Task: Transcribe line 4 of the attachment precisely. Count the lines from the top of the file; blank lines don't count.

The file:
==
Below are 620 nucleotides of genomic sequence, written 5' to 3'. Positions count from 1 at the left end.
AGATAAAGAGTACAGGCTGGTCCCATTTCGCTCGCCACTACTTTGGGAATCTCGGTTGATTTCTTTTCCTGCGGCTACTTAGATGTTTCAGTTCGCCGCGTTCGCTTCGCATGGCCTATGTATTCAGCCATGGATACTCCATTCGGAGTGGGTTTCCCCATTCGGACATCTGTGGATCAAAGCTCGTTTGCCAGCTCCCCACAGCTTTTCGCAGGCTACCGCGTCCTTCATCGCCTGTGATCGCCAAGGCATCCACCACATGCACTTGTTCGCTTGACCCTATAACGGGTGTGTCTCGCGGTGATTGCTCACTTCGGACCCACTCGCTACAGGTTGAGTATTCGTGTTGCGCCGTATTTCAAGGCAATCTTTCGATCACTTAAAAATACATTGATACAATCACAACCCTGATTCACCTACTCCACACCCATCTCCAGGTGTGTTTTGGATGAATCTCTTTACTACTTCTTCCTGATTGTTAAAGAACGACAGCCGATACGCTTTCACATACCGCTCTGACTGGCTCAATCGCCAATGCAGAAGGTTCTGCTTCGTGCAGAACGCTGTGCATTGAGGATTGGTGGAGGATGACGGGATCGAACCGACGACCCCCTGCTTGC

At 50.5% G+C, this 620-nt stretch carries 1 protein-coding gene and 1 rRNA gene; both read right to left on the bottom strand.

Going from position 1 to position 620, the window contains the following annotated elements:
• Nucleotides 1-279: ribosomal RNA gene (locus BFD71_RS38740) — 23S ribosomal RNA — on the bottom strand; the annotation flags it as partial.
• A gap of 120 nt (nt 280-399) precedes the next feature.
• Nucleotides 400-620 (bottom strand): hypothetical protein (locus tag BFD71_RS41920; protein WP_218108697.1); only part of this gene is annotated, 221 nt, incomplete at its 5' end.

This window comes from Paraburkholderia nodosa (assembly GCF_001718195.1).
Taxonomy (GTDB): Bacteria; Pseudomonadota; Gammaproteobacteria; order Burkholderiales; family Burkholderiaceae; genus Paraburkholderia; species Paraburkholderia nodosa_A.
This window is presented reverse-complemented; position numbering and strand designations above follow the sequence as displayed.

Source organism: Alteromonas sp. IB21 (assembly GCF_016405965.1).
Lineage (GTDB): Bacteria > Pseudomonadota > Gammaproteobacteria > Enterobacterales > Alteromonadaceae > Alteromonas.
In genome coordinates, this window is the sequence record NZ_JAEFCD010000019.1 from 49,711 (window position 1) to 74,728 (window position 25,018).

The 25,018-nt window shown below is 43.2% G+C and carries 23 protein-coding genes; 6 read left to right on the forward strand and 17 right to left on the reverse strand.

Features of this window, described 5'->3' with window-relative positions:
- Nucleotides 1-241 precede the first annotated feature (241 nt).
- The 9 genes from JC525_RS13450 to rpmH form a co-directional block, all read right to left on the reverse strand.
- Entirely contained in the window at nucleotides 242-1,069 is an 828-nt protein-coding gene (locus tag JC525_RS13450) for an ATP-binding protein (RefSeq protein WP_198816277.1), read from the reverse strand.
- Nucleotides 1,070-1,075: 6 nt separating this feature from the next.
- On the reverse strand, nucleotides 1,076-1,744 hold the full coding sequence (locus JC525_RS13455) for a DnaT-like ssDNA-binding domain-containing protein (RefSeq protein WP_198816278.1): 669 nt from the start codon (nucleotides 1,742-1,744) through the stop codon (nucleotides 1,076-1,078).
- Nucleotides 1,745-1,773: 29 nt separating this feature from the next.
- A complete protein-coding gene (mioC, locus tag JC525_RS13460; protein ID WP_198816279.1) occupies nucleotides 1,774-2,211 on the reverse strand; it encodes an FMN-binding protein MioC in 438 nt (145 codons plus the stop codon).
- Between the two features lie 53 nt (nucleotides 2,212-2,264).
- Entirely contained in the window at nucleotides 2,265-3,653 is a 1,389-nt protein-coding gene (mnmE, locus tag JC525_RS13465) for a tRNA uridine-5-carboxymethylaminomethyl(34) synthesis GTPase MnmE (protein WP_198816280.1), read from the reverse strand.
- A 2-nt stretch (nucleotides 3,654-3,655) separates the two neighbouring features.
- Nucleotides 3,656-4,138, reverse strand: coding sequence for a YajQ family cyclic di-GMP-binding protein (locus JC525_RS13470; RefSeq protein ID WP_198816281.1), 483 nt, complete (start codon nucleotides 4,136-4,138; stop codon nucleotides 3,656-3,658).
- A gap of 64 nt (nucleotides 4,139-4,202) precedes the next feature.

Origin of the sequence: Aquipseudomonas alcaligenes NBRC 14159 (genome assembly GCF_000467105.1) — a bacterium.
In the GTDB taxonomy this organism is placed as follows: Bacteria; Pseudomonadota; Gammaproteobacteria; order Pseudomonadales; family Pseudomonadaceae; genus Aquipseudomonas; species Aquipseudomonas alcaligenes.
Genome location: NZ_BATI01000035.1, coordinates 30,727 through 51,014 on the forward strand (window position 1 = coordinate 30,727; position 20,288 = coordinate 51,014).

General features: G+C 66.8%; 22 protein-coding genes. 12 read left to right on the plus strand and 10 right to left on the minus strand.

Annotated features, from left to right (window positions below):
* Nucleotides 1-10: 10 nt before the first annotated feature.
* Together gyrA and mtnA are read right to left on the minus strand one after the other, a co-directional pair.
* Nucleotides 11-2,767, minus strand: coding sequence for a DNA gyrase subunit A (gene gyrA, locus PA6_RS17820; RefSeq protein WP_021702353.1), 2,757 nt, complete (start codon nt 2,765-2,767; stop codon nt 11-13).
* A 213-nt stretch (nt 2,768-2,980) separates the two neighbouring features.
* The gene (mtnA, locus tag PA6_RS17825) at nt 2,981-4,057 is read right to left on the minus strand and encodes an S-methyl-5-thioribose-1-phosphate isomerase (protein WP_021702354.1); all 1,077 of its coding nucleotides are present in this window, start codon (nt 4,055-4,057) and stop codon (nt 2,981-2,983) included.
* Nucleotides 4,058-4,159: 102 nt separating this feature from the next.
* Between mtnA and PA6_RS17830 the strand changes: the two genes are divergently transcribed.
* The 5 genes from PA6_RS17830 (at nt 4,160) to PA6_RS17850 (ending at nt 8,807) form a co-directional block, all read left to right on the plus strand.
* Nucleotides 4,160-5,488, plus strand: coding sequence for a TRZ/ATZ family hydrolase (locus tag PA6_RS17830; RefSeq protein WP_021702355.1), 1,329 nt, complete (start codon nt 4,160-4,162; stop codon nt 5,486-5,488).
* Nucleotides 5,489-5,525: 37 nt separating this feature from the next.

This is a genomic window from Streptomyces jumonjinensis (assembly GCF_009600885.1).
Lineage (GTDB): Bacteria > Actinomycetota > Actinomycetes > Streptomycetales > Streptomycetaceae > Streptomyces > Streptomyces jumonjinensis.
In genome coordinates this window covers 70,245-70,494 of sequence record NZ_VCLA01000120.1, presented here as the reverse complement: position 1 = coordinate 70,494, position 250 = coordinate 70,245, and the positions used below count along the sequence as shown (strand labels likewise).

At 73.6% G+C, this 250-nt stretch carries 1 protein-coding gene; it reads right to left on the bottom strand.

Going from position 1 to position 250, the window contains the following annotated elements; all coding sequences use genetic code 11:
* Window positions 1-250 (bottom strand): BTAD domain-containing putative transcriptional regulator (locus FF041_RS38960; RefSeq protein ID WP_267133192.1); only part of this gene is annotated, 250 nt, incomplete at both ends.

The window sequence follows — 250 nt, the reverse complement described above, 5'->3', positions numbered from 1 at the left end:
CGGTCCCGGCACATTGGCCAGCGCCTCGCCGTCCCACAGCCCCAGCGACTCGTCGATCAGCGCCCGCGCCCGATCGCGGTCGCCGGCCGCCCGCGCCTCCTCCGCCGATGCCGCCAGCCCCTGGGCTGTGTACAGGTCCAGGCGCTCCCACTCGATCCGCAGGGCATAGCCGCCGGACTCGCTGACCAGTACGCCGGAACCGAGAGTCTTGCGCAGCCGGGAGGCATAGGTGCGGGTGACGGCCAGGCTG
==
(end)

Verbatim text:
Going from position 1 to position 620, the window contains the following annotated elements: